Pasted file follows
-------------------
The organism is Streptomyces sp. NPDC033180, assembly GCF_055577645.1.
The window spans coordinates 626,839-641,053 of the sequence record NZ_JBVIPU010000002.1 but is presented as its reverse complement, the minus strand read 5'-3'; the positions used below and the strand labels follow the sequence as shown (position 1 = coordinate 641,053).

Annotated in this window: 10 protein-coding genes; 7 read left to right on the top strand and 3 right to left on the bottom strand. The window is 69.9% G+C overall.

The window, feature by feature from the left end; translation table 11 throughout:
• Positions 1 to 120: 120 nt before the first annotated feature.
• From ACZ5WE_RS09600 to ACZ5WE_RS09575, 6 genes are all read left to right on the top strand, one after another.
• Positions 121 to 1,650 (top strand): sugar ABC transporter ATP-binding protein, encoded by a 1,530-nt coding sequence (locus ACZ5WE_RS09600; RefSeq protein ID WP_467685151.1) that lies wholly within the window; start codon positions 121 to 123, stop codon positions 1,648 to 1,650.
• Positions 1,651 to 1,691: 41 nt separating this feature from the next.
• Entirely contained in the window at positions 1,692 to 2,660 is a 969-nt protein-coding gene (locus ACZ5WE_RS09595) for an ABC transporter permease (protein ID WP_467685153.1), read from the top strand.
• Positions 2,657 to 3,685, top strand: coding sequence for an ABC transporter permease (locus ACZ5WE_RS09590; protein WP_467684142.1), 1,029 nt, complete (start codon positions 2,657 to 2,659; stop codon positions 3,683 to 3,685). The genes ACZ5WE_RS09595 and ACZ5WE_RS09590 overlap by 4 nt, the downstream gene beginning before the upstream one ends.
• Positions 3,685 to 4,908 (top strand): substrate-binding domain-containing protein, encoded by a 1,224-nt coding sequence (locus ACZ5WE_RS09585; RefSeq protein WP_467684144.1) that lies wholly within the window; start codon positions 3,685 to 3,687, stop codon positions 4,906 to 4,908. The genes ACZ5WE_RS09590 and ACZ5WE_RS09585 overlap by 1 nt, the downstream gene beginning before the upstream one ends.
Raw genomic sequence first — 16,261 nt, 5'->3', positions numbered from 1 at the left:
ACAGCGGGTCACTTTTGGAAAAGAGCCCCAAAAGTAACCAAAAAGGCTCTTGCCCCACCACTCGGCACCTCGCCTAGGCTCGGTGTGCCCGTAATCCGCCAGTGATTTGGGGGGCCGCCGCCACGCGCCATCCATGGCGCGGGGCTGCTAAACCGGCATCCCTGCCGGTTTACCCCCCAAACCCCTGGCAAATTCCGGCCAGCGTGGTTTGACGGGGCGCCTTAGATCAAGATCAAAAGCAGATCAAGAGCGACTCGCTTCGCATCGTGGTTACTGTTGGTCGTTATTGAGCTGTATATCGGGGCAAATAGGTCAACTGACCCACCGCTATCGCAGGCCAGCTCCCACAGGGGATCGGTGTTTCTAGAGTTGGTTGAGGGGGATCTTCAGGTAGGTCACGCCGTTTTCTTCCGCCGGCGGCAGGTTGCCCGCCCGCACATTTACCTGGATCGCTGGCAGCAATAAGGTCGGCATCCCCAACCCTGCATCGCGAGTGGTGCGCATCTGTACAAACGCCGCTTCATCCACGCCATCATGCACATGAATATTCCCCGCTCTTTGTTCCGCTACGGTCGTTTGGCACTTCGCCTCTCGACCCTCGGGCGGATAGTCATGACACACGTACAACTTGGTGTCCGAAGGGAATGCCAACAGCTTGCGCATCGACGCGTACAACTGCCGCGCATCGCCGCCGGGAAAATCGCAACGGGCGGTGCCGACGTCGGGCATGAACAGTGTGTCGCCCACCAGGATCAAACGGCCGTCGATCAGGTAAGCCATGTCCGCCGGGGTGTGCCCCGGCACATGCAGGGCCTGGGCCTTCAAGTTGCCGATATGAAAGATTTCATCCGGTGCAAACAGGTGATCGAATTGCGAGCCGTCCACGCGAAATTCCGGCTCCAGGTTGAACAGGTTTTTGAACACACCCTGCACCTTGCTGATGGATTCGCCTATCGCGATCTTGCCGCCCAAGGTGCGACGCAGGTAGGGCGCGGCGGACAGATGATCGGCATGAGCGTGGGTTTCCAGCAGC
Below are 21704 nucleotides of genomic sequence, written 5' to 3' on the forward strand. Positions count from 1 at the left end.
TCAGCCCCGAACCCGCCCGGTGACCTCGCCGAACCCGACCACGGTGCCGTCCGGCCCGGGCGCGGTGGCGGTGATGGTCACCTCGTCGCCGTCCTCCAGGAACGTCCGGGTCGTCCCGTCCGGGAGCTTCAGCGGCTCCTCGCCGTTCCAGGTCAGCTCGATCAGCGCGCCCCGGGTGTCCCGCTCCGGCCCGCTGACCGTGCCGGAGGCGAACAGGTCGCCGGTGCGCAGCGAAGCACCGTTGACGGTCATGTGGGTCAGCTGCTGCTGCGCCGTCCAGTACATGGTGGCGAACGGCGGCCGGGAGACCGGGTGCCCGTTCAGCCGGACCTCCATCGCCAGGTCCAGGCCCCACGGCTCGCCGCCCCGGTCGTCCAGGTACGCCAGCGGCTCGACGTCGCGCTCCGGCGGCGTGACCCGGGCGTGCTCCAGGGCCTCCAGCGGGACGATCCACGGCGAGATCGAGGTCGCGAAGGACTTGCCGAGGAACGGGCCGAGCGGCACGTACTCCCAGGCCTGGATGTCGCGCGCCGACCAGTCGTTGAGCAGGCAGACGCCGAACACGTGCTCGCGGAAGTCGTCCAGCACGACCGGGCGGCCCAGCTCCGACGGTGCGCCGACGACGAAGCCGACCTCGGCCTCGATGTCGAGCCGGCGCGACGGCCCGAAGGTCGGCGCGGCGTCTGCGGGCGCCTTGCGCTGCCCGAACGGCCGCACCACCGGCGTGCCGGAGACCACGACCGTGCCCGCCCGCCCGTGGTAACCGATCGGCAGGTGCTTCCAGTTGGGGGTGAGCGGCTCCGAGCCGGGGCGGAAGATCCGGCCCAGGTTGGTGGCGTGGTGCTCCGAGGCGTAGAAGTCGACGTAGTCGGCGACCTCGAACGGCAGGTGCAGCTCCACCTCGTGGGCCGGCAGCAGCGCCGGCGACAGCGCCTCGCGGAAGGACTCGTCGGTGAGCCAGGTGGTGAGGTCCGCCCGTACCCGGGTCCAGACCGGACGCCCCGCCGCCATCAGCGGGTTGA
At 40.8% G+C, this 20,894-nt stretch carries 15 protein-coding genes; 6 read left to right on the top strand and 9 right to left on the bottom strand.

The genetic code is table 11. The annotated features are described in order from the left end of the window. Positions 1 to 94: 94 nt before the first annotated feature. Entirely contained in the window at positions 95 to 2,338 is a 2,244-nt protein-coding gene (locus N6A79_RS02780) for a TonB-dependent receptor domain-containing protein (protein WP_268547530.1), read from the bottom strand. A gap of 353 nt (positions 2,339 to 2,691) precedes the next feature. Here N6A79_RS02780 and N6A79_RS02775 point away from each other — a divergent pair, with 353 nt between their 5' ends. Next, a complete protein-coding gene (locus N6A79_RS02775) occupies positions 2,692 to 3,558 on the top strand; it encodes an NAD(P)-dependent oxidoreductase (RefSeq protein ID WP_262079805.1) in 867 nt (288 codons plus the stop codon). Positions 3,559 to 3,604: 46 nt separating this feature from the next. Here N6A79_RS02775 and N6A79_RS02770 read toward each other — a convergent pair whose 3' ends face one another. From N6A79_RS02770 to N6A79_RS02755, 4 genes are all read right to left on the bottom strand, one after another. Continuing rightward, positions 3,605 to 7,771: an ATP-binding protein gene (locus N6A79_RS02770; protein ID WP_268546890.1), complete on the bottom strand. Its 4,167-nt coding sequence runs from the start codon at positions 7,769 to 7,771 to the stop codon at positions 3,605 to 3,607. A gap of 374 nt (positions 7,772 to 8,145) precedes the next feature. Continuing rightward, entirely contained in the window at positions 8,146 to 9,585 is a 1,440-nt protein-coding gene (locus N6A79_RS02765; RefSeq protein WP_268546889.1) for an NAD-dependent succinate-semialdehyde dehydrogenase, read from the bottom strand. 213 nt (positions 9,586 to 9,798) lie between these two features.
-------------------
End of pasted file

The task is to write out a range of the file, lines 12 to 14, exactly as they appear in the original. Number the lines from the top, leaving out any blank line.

Raw genomic sequence first — 16,261 nt, 5'->3', positions numbered from 1 at the left:
ACAGCGGGTCACTTTTGGAAAAGAGCCCCAAAAGTAACCAAAAAGGCTCTTGCCCCACCACTCGGCACCTCGCCTAGGCTCGGTGTGCCCGTAATCCGCCAGTGATTTGGGGGGCCGCCGCCACGCGCCATCCATGGCGCGGGGCTGCTAAACCGGCATCCCTGCCGGTTTACCCCCCAAACCCCTGGCAAATTCCGGCCAGCGTGGTTTGACGGGGCGCCTTAGATCAAGATCAAAAGCAGATCAAGAGCGACTCGCTTCGCATCGTGGTTACTGTTGGTCGTTATTGAGCTGTATATCGGGGCAAATAGGTCAACTGACCCACCGCTATCGCAGGCCAGCTCCCACAGGGGATCGGTGTTTCTAGAGTTGGTTGAGGGGGATCTTCAGGTAGGTCACGCCGTTTTCTTCCGCCGGCGGCAGGTTGCCCGCCCGCACATTTACCTGGATCGCTGGCAGCAATAAGGTCGGCATCCCCAACCCTGCATCGCGAGTGGTGCGCATCTGTACAAACGCCGCTTCATCCACGCCATCATGCACATGAATATTCCCCGCTCTTTGTTCCGCTACGGTCGTTTGGCACTTCGCCTCTCGACCCTCGGGCGGATAGTCATGACACACGTACAACTTGGTGTCCGAAGGGAATGCCAACAGCTTGCGCATCGACGCGTACAACTGCCGCGCATCGCCGCCGGGAAAATCGCAACGGGCGGTGCCGACGTCGGGCATGAACAGTGTGTCGCCCACCAGGATCAAACGGCCGTCGATCAGGTAAGCCATGTCCGCCGGGGTGTGCCCCGGCACATGCAGGGCCTGGGCCTTCAAGTTGCCGATATGAAAGATTTCATCCGGTGCAAACAGGTGATCGAATTGCGAGCCGTCCACGCGAAATTCCGGCTCCAGGTTGAACAGGTTTTTGAACACACCCTGCACCTTGCTGATGGATTCGCCTATCGCGATCTTGCCGCCCAAGGTGCGACGCAGGTAGGGCGCGGCGGACAGATGATCGGCATGAGCGTGGGTTTCCAGCAGC
Below are 21704 nucleotides of genomic sequence, written 5' to 3' on the forward strand. Positions count from 1 at the left end.